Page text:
If the unmarried parents of a child separate, then some general issues that they may face are how to establish paternity, how to file for child support, and how to file for custody or visitation.

Establishing Paternity

Paternity can be established if the father is listed on the child’s birth certificate, and he signed an acknowledgment of paternity. If this the father is not listed on the birth certificate, then one parent can file a paternity petition in the family court. Provided the other parent was served, the court can order the mother, the child, and the person alleged to be the father of the child to undergo a genetic marker test or DNA test.

There are instances where the court will not order a genetic marker test or DNA test. For example, if “it is not in the best interests of the child on the basis of res judicata, equitable estoppel, or the presumption of legitimacy of a child born to a married woman,” pursuant to NY Family Court Act Section 532. The test result will be in evidence if there is no timely objection. There is a cost for the testing, usually paid by the person who filed. However, if they are unable to pay, then the court will determine who will pay. The payment may be split between both parties. If the results reveal that the gentleman is not the father of the child, then the court will dismiss the petition. However, if the results show that he is the child’s father, then the court will enter an Order of Affiliation, declaring him to be the father of the child. If there is an issue about the best interests of the child, then the court may appoint an Attorney for the Child (AFC) to represent the issues of the child. The AFC may interview the child and report back to the court.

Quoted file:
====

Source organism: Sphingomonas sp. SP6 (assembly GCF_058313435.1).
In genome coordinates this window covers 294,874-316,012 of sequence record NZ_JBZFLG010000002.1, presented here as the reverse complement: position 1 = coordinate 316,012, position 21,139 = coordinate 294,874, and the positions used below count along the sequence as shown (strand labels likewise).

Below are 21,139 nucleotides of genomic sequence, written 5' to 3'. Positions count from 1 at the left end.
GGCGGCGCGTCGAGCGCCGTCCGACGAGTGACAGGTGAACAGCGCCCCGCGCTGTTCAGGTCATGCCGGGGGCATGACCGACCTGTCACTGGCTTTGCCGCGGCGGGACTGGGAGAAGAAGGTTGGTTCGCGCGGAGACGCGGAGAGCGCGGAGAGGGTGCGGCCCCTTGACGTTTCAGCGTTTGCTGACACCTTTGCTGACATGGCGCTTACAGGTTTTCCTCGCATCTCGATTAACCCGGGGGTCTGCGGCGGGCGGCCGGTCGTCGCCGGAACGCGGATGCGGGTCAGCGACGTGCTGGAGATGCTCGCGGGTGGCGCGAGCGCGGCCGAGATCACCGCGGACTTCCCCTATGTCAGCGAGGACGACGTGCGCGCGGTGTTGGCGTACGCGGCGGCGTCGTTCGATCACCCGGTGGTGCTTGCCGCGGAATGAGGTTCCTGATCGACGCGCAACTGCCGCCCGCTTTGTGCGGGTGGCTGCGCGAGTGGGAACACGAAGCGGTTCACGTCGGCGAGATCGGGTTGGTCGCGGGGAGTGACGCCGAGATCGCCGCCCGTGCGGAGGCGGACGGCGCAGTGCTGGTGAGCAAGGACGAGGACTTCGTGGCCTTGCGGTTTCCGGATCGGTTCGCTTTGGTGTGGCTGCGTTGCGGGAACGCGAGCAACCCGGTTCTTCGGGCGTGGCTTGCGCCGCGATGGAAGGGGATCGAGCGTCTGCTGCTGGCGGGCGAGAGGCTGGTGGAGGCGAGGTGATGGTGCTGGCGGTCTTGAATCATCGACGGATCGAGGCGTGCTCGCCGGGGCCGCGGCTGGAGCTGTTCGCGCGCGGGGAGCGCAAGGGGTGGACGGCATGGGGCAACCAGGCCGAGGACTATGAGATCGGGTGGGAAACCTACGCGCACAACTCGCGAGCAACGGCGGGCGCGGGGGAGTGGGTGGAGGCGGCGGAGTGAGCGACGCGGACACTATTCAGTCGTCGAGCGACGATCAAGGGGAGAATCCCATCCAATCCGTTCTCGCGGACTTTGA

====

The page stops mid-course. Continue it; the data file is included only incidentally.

Child support

Once the court issues an Order of Affiliation, it can direct payment of child support. The child support order will be retroactive to the date of the filing of the paternity petition or when public assistance became active, whichever is first. For unmarried parents, a parent will pay child support until the child is 21 years old unless the child is emancipated.